Preview: Bruins vs. Capitals

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Preview: Bruins vs. Capitals

BOSTON -- There's plenty of motivation for both the Bruins and Capitals when they face off Thursday night at TD Garden.
The Caps should be full of vim and vigor Thursday night, given that they're on deaths door in the playoff race. The Bruins, meanwhile, need one more win to clinch a postseason berth.
Given the pride inside the Washington dressing room, one would expect a fight from players like Alex Semin and Alexander Ovechkin . . . considering what could loom for the Capitals if they dont find their way into the playoffs. Though there has been signs of life lately, there are also seems to be some resignation that they built themselves too big a hole to escape.
As for the Bruins, they're overflowing with confidence and finally starting to look like themselves again and they dont appear ready to loosen that kung-fu grip. Coach Claude Julien likes the challenge of playing a dangerous team in Washington.
They'll play Thursday without Dennis Seidenberg, who will miss the game with an infection stemming from a cut in his leg suffering against the Kings last weekend. That cant be underestimated given the big part the German defenseman plays in moving the puck and controlling things in the defensive end.
The desperation makes it tough, said Julien. I like those kinds of challenges. Those are the challenges you need to finish the season with and bring the best out of your hockey club. Were going to have to be at our best if we expect to win tonight.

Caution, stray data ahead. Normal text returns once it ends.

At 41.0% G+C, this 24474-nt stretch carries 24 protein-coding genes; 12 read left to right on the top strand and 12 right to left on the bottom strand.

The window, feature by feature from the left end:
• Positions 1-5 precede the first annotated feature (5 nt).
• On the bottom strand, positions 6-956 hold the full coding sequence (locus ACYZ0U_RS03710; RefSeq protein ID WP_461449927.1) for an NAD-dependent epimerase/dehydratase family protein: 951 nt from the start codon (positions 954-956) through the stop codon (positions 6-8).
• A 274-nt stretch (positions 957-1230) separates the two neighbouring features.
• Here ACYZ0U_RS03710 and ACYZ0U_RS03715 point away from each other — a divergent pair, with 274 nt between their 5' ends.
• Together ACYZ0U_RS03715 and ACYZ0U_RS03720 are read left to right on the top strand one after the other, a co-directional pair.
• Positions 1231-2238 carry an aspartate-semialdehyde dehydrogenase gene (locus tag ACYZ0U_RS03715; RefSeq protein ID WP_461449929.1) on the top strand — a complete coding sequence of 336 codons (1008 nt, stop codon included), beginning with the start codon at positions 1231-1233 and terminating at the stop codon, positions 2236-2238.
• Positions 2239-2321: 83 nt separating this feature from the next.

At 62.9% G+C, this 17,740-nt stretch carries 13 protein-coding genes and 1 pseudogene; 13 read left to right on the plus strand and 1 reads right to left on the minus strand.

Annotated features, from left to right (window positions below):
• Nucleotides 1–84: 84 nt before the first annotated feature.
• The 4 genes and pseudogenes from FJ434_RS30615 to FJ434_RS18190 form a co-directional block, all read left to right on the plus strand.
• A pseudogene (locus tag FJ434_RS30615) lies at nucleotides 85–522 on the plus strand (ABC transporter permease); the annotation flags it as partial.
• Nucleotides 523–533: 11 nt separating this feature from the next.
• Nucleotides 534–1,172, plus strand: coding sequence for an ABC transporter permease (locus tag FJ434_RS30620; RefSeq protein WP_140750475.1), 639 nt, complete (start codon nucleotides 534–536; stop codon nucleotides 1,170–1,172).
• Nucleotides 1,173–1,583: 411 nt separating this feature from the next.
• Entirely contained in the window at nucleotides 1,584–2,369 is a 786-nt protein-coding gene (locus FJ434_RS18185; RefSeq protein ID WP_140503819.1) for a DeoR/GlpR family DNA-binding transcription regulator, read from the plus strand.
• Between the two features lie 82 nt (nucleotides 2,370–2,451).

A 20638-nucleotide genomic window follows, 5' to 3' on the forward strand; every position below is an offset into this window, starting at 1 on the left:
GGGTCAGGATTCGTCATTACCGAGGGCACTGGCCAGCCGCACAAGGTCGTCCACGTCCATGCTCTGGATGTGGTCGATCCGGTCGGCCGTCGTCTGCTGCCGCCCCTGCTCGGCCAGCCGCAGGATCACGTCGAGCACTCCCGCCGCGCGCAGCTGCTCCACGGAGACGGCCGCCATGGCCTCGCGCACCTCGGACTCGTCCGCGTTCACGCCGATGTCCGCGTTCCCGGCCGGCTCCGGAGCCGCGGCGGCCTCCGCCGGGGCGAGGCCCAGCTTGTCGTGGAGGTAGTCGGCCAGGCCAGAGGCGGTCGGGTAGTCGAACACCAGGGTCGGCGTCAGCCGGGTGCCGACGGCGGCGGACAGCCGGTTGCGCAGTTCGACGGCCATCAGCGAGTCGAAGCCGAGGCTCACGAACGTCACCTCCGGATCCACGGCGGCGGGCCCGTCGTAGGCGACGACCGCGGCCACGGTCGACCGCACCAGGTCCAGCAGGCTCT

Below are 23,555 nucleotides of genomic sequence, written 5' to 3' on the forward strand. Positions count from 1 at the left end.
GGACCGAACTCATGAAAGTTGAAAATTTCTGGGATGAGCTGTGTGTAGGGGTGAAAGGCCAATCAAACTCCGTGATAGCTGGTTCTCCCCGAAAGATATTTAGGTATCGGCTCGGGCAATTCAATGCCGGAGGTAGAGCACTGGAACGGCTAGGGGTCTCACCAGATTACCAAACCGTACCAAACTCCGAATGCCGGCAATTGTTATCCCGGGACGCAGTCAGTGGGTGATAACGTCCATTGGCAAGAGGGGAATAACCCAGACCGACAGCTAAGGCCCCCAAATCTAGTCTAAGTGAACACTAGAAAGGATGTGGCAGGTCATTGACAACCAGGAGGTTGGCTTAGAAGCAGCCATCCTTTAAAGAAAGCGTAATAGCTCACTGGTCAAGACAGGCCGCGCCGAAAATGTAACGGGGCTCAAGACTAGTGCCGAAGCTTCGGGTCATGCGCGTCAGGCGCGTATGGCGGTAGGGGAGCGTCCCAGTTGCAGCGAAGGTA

At the end of 60 minutes it will probably be about which team was much more desperate for the two points and thats as it should be. PLAYER NEEDING HIS TIRES PUMPED: Joe Corvo was scratched for six straight games and watched the Bruins win five of those six while watching the defense stabilize in their own end. With Dennis Seidenberg out of the lineup, Corvo gets the chance hes been waiting for while biding his time watching games from the press box. Its been pretty clear Corvo hasnt enjoyed sitting on the bench with the playoffs looming, and this is best chance to turn things around for himself. DRESSING ROOM MANTRA HEADED INTO THE GAME: There is so much for us to play for right now. Were battling for home-ice advantage and being No. 2 in our conference. As a team, our game is coming along in the last five or six games but we cant sit back. We cant take any games lightly and its time to build some good momentum with six games left. Were getting there . . . close to playing the way we want to play. David Krejci, feeling plenty of urgency with six games left in the season.KEY MATCHUP: Tomas Vokoun is 2-1 with a 3.02 goals against average and a .904 save percentage against the Bruins and should get the start against Boston on Thursday night. Itll be up to Bostons top-six forwards to finally get themselves completely untracked and start throwing rubber at the Washington net. Given the hard times Washington has been through recently a couple of quick goals could do much to discourage the desperate Capitals, who are out of the playoff picture if they find themselves on the losing end. STAT TO WATCH: 8 the plusminus of Patrice Bergeron and Brad Marchand in three meetings against the Capitals along with five points apiece.INJURIES: Tuukka Rask (groin strain) and Nathan Horton (concussion) are both out without a return close in sight, but Rask may try to get on the ice next week. Seidenberg (infected leg cut) is out against the Capitals and considered day-to-day at this point. Caps first-line center Nicklas Backstrom (concussion) has been cleared, but won't play Thursday after skating for 90 minutes at Washingtons morning skate.GOALTENDING MATCHUP: Tim Thomas finally got a rest after appearing in 16 straight games, and the 37-year-old should be at the top of his game after appearing to hit a groove over the last two weeks. Thomas is 4-1 with a .942 in his last five games, and appears to have found the second wind that eluded him when he played in the 16 straight appearances for the Bruins. The Capitals have been trying to find a winning combo between the pipes, and have jostled between Vokoun and Michael Nuevirth through much of the season. Vokoun should get the start against the Bruins after winning two of the first three outings against the Bruins this season.